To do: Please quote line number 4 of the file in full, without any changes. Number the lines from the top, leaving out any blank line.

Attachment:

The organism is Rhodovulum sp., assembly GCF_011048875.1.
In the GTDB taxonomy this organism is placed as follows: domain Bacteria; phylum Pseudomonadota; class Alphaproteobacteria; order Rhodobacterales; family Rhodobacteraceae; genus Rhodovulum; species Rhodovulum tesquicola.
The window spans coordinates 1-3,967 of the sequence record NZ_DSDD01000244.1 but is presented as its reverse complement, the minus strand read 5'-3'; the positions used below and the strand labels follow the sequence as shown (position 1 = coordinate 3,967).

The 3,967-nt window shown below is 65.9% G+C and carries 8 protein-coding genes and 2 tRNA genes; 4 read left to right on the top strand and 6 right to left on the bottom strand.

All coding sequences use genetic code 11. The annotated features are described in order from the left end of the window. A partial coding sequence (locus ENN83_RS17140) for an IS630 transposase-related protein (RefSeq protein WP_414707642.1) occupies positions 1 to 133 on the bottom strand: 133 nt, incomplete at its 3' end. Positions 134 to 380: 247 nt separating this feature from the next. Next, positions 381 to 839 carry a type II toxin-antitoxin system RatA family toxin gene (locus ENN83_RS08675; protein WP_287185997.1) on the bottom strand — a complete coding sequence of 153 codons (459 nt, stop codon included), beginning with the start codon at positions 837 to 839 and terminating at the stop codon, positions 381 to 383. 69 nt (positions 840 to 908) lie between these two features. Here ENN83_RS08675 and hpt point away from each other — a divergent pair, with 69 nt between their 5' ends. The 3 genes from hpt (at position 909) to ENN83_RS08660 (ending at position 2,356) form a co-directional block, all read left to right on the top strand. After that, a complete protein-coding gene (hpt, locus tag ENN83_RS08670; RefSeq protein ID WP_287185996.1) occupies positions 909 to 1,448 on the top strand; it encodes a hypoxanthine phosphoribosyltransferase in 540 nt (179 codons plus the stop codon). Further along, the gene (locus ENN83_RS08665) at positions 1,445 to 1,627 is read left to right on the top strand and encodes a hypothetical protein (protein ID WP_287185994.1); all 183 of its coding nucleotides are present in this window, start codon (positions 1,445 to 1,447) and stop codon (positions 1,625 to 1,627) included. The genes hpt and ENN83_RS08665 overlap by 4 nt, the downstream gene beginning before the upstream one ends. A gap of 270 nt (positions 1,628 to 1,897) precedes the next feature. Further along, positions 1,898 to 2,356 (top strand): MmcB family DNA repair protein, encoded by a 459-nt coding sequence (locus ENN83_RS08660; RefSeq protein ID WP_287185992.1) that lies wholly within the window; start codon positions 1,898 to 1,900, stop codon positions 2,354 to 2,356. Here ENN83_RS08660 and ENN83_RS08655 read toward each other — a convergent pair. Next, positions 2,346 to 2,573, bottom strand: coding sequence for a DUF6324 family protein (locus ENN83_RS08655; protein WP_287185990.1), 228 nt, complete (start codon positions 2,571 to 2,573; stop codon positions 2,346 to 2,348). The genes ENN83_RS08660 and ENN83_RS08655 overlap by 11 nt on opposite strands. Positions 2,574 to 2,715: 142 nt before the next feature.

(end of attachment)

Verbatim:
The 3,967-nt window shown below is 65.9% G+C and carries 8 protein-coding genes and 2 tRNA genes; 4 read left to right on the top strand and 6 right to left on the bottom strand.